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Letter to the Editor

Government Will Have to Live Within its Means

The latest budget forecast for Minnesota was issued today and it,

unfortunately, is not good news. The forecast indicates a $1.2 billion

shortfall through June and a $5.4 billion shortfall in the two-year

cycle which follows.

State officials indicate about 70 percent of the shortfall is linked to

a decline in income tax received by the state. The combination of a

higher unemployment rate and 5.5 percent less wages being paid to

workers has been detrimental.

Now, the days of government growth and excessive spending must be

replaced by long-term commitments to job creation and fiscal

responsibility. First of all, it is more important than ever to create

jobs in Greater Minnesota to stimulate our economy and broaden

Minnesota's tax base to provide the state with an infusion of


We need more job incentives and burdensome regulations repealed on job

creators instead of increasing the tax burden.

Minnesota's spending has increased by about 140 percent since the early

'90s and our taxpayers simply cannot afford to sustain that growth. In

2007, when the Democrats took control of the Minnesota House, we had a

$2 billion surplus in Minnesota. To quote a former DFL minority leader,

when he called out the current Speaker last spring for "failed

leadership," it is one big reason we've had a string of budget

shortfalls adding up to a shift of several billion dollars toward the


Re-sizing, re-prioritizing and reform must become a part of the

solution! This is largely why the Governor has recently unveiled a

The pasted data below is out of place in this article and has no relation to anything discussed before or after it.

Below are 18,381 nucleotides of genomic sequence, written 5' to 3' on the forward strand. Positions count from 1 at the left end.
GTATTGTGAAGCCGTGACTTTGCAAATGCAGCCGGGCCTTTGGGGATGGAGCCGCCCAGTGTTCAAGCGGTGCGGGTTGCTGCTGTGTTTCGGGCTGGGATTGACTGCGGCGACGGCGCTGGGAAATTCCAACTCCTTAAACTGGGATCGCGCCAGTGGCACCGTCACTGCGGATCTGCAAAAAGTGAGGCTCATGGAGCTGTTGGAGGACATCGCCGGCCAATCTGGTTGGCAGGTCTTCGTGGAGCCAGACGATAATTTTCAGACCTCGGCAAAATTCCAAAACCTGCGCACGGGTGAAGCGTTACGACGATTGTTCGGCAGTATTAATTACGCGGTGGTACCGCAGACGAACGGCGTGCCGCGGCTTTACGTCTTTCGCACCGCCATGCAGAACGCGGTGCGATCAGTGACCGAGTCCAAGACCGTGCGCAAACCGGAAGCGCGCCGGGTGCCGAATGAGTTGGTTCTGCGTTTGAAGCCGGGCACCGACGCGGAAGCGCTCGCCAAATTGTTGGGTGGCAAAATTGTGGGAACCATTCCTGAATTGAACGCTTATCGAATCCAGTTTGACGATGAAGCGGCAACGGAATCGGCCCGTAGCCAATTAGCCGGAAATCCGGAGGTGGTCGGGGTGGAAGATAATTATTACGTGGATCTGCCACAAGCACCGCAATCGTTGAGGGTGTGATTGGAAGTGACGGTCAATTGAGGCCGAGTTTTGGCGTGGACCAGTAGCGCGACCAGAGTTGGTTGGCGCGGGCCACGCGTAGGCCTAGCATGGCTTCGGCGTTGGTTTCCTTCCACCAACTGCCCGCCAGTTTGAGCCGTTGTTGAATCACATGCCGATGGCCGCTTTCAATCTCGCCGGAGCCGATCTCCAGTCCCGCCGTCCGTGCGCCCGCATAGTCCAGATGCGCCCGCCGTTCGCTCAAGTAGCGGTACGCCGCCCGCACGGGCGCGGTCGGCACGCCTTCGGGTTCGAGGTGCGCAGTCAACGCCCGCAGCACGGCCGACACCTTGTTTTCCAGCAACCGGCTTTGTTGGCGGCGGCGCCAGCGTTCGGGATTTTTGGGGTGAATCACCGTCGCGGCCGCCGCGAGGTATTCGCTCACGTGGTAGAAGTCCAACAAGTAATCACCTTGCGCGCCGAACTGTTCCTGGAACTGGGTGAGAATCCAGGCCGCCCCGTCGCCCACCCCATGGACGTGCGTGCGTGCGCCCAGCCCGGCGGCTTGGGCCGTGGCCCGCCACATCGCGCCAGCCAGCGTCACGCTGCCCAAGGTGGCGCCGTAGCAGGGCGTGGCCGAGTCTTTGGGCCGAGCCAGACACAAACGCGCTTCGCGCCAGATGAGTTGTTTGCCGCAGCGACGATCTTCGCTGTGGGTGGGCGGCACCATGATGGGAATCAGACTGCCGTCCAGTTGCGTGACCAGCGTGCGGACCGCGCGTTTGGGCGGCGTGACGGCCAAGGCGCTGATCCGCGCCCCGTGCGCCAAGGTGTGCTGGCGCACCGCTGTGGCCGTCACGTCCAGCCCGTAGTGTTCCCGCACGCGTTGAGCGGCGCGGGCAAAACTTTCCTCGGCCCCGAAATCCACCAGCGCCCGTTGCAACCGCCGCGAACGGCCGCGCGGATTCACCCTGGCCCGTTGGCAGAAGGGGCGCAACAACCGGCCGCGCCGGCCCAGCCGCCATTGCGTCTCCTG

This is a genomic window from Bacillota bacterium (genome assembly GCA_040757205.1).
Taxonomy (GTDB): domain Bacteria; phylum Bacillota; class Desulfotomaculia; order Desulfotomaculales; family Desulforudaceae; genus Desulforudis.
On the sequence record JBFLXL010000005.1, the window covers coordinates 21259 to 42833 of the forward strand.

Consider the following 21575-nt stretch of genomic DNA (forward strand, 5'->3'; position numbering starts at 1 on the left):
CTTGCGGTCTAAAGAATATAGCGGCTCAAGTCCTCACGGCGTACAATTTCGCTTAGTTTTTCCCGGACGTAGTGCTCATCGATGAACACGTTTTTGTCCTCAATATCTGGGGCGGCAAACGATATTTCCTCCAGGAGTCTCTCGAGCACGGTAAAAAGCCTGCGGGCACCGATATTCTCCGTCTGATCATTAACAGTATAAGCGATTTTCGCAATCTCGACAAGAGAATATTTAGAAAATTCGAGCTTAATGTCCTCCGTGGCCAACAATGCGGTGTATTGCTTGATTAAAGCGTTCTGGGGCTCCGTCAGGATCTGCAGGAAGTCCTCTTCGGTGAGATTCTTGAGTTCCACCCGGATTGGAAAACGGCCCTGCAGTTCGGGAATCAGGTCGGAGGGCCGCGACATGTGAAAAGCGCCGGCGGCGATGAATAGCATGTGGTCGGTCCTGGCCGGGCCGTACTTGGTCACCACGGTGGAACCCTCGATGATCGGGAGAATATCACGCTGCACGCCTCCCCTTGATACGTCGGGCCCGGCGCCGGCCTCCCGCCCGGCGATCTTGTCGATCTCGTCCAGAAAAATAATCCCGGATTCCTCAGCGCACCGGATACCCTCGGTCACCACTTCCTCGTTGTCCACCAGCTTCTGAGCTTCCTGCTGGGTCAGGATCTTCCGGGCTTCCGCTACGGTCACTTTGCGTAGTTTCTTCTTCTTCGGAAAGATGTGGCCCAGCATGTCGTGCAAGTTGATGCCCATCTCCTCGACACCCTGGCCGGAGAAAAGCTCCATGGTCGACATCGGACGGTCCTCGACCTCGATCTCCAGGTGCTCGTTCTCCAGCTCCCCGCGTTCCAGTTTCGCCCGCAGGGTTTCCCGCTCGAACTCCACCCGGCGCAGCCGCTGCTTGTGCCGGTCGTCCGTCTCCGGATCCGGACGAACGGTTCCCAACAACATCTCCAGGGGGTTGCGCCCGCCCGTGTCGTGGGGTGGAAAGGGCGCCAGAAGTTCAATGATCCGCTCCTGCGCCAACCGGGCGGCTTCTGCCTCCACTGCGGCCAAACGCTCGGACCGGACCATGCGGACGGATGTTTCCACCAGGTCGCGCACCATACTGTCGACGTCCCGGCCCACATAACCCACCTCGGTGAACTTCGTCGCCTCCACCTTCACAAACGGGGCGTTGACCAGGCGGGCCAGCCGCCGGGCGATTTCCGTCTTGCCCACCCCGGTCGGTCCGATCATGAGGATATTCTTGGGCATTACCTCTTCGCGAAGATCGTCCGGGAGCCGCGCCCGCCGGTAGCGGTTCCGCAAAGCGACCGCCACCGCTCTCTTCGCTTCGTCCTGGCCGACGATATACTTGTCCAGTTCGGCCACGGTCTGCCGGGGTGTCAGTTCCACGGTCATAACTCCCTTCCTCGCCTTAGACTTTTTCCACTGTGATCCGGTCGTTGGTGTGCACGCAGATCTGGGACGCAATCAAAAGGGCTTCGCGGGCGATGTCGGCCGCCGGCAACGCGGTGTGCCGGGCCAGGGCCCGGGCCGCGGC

proposal to match state spending with revenue received. It's what

families and small businesses do and may go a long way to helping us off

our budgetary roller coaster.

I am empathetic to our local governments and schools who establish a

budget only to have numbers change when actual revenue is tallied.

Basing our budget on the prior two years of revenue received would

eliminate the guesswork and protect these entities from being blindsided

by necessary cuts.

If Minnesota citizens are sacrificing to make ends meet, government

will also have to live within its means; that applies to government at

all levels--from local to state and federal. Talk of matching government

spending with revenue received has moved beyond a seemingly novel idea;

this approach may now be imperative.

The Senate Tax Committee is holding a hearing on this proposal on Dec.

7 to begin the discussions. The upcoming session which begins in

February will prove again to be a challenging one.

Torrey Westrom

State Representative